Taking risks with Romeo and Juliet
What: The National Ballet of Canada performs a new Romeo and Juliet by American Ballet Theatre choreographer Alexei Ratmansky
When & where: Jan. 31- Feb. 2, The NAC’s Southam Hall
Tickets: At the NAC box office or through Ticketmaster
When Southam Hall’s red velvet curtain rises on the National Ballet of Canada’s Romeo and Juliet Thursday night, Ottawa dance lovers can expect to see some exciting new changes to the old classic.
The first thing they’ll notice is the sparkling, laser-cut choreography by Alexei Ratmansky, artist-in-residence of the American Ballet Theatre and former artistic head of the Bolshoi. NBC artistic director Karen Kain commissioned Ratmansky to create a new Romeo and Juliet for the company’s 60th anniversary. It was a bold move. John Cranko’s setting has been an NBC mainstay since the 1960s, and it’s always risky to mess with an audience favourite. For Kain, the gamble paid off: the ballet’s world premiere, in November 2011, was met with standing ovations.
“(Ratmansky’s) aesthetic, steeped in the Russian school but open to contemporary sources, is ideal for this work and our company which, with our classical heritage and our passion for the modern, is perfectly suited to his distinctive dance vision,” Kain said in a statement. Dance critics who have seen the production have generally concurred.
Ratmansky’s action-packed interpretation, set to Prokofiev’s beloved score, is bursting with explosive jumps, daring lifts and thrilling fight sequences. He does away with colour-coded costumes for the two warring families, preferring a less mannered feel. He also makes some small but surprising changes to the plot, including a shocking twist in the final scene.
The other bright shiny thing Ottawa can look forward to discovering is ballerina Elena Lobsanova, who will dance Juliet to Guillaume Côté’s Romeo on opening night. Lobsanova, 25, is the company’s newest star. Her performance as Juliet has made the dance world sit up and take notice, with writers gushing over her “elegant proportions,” “majestic” quality of movement and an expressive maturity beyond her years.
The tension-fraught process through which Ratmansky picked her for the role over far more experienced dancers was filmed by CBC in last year’s Ballet Idol-style television documentary, Romeos and Juliets. Among other memorable moments, viewers saw a nervous, exhausted-looking Lobsanova slipping, falling, and breaking out in pimples from the stress of rehearsals. Embarrassed at the time, the dancer says she has put those jitters far behind her.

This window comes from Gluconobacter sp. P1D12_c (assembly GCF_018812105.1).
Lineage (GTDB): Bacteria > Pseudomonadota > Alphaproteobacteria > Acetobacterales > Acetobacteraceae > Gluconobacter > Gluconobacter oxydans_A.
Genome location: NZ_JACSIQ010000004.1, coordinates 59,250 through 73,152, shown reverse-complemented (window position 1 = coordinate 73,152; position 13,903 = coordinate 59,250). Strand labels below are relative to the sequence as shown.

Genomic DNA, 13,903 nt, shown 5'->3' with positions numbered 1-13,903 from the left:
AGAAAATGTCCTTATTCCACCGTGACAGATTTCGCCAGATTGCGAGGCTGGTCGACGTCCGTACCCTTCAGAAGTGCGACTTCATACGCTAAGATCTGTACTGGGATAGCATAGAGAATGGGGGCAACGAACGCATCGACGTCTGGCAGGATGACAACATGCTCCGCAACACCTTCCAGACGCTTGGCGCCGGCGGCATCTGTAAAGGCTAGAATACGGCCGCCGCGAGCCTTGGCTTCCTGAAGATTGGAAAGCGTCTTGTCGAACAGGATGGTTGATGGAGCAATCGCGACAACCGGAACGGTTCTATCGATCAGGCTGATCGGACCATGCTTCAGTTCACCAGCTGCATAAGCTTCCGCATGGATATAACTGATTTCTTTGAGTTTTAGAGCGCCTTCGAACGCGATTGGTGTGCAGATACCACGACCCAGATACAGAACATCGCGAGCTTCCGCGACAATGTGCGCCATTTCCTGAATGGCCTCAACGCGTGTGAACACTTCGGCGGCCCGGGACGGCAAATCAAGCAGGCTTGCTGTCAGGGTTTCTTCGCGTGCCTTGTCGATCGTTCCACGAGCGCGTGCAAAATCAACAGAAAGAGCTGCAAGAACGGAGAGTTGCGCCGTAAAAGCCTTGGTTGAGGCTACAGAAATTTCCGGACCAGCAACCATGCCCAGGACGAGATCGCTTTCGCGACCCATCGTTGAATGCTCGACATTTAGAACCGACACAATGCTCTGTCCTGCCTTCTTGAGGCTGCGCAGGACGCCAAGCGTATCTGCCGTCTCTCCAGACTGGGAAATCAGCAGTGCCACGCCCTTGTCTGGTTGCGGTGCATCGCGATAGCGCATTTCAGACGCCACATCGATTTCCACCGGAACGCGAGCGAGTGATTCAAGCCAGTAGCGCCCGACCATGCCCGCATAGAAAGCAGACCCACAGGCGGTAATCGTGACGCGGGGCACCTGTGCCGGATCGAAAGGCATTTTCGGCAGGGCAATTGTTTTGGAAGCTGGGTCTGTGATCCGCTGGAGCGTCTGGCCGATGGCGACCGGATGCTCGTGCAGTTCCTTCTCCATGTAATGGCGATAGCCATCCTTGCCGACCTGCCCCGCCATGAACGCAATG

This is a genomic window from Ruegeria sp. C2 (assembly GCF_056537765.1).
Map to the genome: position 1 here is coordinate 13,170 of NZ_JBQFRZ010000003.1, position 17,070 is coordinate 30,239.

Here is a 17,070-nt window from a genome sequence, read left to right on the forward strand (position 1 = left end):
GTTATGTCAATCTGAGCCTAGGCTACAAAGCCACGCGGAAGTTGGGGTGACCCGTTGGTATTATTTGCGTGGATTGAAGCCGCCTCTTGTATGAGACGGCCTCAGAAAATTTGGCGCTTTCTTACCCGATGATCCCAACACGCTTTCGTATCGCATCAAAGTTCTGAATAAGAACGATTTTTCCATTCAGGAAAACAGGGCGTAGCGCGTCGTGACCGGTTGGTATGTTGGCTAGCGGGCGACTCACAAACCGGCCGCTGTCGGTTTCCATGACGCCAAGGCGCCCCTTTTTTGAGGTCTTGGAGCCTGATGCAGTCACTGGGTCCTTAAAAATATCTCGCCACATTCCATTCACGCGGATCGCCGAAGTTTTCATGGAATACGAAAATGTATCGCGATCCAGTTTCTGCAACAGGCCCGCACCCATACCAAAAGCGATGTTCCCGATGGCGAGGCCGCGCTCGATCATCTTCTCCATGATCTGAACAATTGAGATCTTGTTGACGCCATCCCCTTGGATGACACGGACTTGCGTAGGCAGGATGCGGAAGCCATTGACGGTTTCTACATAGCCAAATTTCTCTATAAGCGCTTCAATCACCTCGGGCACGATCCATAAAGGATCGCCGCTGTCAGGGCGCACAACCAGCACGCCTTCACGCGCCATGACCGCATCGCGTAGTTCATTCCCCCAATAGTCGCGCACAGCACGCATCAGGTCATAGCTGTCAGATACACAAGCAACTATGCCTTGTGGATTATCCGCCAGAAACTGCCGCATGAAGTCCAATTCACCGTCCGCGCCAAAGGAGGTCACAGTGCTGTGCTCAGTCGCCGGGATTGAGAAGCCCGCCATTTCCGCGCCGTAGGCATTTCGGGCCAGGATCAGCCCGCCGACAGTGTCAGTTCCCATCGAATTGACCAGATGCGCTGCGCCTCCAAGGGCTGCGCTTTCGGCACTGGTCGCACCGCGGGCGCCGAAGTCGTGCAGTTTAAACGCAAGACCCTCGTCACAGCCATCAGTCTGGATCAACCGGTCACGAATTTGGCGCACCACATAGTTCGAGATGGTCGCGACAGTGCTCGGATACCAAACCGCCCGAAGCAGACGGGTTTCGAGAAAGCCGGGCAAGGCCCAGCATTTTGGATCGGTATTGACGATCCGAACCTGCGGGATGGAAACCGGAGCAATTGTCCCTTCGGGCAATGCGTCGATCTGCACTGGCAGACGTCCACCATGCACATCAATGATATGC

“There’s no pressure at all,” Lobsanova laughs musically over the phone from Toronto, the barest trace of a Russian accent in her voice (her parents moved from Moscow to Toronto when she was a child). “We’ve performed and rehearsed it so many times now, it’s like second nature.”
Like so many NBC dancers, Lobsanova is a company “lifer,” having studied at the National Ballet School before joining the company as an apprentice in 2005. However, her momentum was temporarily halted when she suffered a stress fracture in her foot, an injury that sidelined her for almost two years.
Some say the fracture occurred because she jumped at the apprenticeship contract too early, before she was physically or mentally ready for the rigours of company life. But Lobsanova doesn’t indulge in 20-20 hindsight.
“There were a lot of reasons for the injury,” she says. “I don’t think you can say it was because I was too young. It’s true I had a late growth spurt, but I also ignored the injury because I didn’t really understand what a stress fracture was. I thought I knew my body so I kept pushing, because that’s how I am. I’m a very, very, very stubborn person!”
That stubborn streak served her well during her slow, careful rehab, while her new-found patience was rewarded with a promotion to second soloist in 2009. That year, she also won the woman’s award at the exclusive Eighth International Competition for the Erik Bruhn Prize. In 2011, the NBC promoted her again, this time to first soloist.
Lobsanova is reaching the stage in her career where other tempting offers might beckon. But for now, she’s happy where she is.
“Toronto is my home, in so many ways,” she says. “My family is here, but I also cherish what the company has given me. And when you travel a lot and see what’s going on in other countries, you realize that Canada’s like this huge, stable rock. So I have no plans to go anywhere yet.”
On Saturday, February 2, dance students can attend a public ballet class with the National Ballet’s Jonathan Renna, who will dance Mercutio on February 1. Register in advance by January 30 with the NAC’s dance outreach coordinator at 613-947-700, ext. 588, email@example.com.
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